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The last few days have been rather busy, and not just in the mundane aspect of my life. I have been meeting with other Pagans in the community, from very unexpected places, and I have been making offers to and dealing with certain spirits very often over the last 3-5 days. Honestly, I wasn’t sure what I should mention, if any of it. I’m still not sure.

There is a part of me that still dwells in the old practice of, “To know, to do, to keep silent.” It’s a common practice in Ceremonial Magic and certain aspects of Wicca, and it’s how I was trained; it is something I fight against every time I post something on this journal. Do I know what to speak of, and what to remain silent on? Why should I not speak upon it? To those who work Ceremonial Magic, yes, I know the answer to that last question, but I work much more from the religious end than the magical end of things. More importantly, the less people speak of these things, the less those who might otherwise be called to such work will even know of its existence; in many ways, this leads directly to the cultural appropriation of whatever is available and cobbling it together from mush, which does not often go well, in my experience. If it’s all you’ve got, though, it’s what you do, if you’re being true to the call.

It’s been on my mind a lot lately because it’s been the primary topic of conversation: “doing your own thing,” and finding out there’s a Pagan culture that either does it similarly or does it better. One example has been the practices in Asatru and Germanic reconstructions, where the older ways are tried and end up showing themselves more powerful ritually and religiously than the modern ways of doing the same thing. Another example is the experience of animism, and learning of cultures that once practiced that animism in a similar vein that one has experienced in personal gnosis. Peer-corroborated gnosis has also been a major aspect of these discussions, and where lore and peer-corroborated gnosis have coincided, and where they’ve clashed.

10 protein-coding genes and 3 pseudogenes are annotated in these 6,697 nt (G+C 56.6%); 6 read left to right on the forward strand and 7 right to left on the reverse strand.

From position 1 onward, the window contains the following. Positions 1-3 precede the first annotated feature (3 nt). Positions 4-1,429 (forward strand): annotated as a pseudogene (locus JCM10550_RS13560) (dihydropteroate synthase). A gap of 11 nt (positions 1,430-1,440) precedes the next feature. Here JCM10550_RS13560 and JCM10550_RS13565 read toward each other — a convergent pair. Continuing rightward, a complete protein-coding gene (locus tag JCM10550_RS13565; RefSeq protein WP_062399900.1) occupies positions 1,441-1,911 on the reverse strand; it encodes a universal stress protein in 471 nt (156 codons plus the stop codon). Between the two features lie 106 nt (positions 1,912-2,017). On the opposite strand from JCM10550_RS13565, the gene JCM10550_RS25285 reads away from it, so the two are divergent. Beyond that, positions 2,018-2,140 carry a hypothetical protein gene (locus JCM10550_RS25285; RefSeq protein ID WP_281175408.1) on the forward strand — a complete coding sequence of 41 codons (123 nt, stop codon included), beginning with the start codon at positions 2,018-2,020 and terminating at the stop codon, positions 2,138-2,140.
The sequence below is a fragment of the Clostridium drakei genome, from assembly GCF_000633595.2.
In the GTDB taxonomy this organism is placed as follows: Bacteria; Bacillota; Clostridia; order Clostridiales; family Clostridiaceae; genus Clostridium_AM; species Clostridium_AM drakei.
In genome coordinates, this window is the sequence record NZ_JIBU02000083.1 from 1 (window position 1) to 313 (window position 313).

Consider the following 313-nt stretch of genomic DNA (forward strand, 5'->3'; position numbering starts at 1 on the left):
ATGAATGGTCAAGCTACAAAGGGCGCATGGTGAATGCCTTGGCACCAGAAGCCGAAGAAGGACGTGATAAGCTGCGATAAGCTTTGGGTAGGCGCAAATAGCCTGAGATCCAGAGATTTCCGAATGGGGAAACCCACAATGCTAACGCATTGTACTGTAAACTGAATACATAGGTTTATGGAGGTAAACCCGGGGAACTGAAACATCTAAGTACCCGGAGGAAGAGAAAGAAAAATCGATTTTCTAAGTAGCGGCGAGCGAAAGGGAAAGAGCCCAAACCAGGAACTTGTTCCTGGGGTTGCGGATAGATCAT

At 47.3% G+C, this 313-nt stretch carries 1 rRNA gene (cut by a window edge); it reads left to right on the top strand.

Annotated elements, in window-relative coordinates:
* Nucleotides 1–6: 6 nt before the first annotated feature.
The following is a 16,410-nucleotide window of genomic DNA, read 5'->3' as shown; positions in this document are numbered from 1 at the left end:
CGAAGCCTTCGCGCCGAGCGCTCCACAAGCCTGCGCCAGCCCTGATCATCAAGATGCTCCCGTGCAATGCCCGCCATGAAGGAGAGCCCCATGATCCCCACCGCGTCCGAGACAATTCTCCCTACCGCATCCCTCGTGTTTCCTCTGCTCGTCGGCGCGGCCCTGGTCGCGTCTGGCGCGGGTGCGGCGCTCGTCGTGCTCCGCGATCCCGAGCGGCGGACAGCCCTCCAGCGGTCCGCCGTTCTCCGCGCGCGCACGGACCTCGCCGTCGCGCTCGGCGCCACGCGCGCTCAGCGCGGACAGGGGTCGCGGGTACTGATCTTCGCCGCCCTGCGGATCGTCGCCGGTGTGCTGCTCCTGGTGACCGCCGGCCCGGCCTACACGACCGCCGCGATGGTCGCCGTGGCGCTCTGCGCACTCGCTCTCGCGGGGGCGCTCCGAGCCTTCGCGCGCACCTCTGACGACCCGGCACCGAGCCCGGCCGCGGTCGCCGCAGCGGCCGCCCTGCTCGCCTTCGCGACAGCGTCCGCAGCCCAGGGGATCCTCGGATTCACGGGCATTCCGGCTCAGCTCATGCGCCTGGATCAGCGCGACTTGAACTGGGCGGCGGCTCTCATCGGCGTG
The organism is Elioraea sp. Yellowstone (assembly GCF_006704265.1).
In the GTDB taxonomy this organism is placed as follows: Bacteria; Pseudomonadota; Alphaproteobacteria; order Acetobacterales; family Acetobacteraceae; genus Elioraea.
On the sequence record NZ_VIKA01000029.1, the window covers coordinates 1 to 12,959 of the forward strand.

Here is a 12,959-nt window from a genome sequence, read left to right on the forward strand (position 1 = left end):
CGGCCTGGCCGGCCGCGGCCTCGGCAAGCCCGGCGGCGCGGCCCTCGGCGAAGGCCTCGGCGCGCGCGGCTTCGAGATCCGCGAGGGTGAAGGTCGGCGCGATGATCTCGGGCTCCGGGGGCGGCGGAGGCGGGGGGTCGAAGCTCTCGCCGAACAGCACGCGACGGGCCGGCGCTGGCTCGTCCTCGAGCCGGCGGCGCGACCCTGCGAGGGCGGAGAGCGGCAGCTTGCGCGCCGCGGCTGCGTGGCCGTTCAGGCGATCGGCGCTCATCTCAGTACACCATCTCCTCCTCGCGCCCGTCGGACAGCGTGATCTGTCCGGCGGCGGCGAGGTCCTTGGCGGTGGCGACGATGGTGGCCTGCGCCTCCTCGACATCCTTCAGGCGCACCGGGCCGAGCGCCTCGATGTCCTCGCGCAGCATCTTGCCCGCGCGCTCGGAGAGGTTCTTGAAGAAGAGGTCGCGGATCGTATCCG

Mostly writing all this down because the topics are great for future posts, though I would like to check with the other participants of these discussions before I go full-bore into them.

Tonight, however, I performed my third offering ritual to the Deiwos. I went with one change at a time: this change was calling Dyeus Pter before the libations offering. The change seemed satisfactory, and so I shall keep it. Good to know.


So, today’s readings and preparations were all about sacred space: not just the altar, but the entire ritual space. There is a world of difference in the way Deep Ancestors recommends sacred space be created and my own rituals; while one can see the ADF influence in the reconstruction, there are other aspects that make the recommended ritual more like Wiccan practice, or favor historical accuracy to functional practicality.

One of the primary aspects of the sacred space ritual is the idea that sacred space is not permanent. I get that the Proto-Indo-Europeans were a semi-nomadic society, and that temples eventually developed as they continued to roam and settle. This, of course, means that sacred space must be created when a ritual needs to be performed. However, PIE rituals are also apparently supposed to be done under an open sky; while I prefer doing outdoor rituals, I can think of at least a few times when such rites are neither practical nor preferable. This coming Yule ritual, and the plans already made for it, are one example. The health of small children who might be brought to rite are another.

This is not to say we cannot perform the rite, even as written, though traditionally, there has only been the one officiant, which is the second issue. Serith’s rites have a Reks, a Gheuter, a Xadbhertor, a Ner, and a Fire Tender, five separate duties, and some of which are gender-specific. Already, due to my own practice and the practice of my worship group, there’s going to be changes needed to that. While the rite can be performed, those performing will probably need to double- or triple-up on jobs. It might be preferable to slightly alter the wording, as well.

I do love how the ritual tries to include as many people as possible. It’s very much about community, which is part of building sacred space. Sacred space is as much about the community worshiping as it is about the Gods and Spirits being venerated; that is part of the necessary equitable exchange. This is worth a little messing with the traditions so far performed in the household, and why I am willing to give the changes a try. I am especially willing after a second run-through of the basic offering rite, and seeing how it worked.

I will be separating the Wikpotes’ offerings from the altar, which is something different than done before. That is definitely becoming a part of the ritual, regardless of other changes to the ritual text I may make for practicality. This seems to be a major aspect of PIE practice: the dead are separated from the living, even in ritual, and offerings to the Gods of the Dead are not shared. This becomes very important in properly adhering to culture.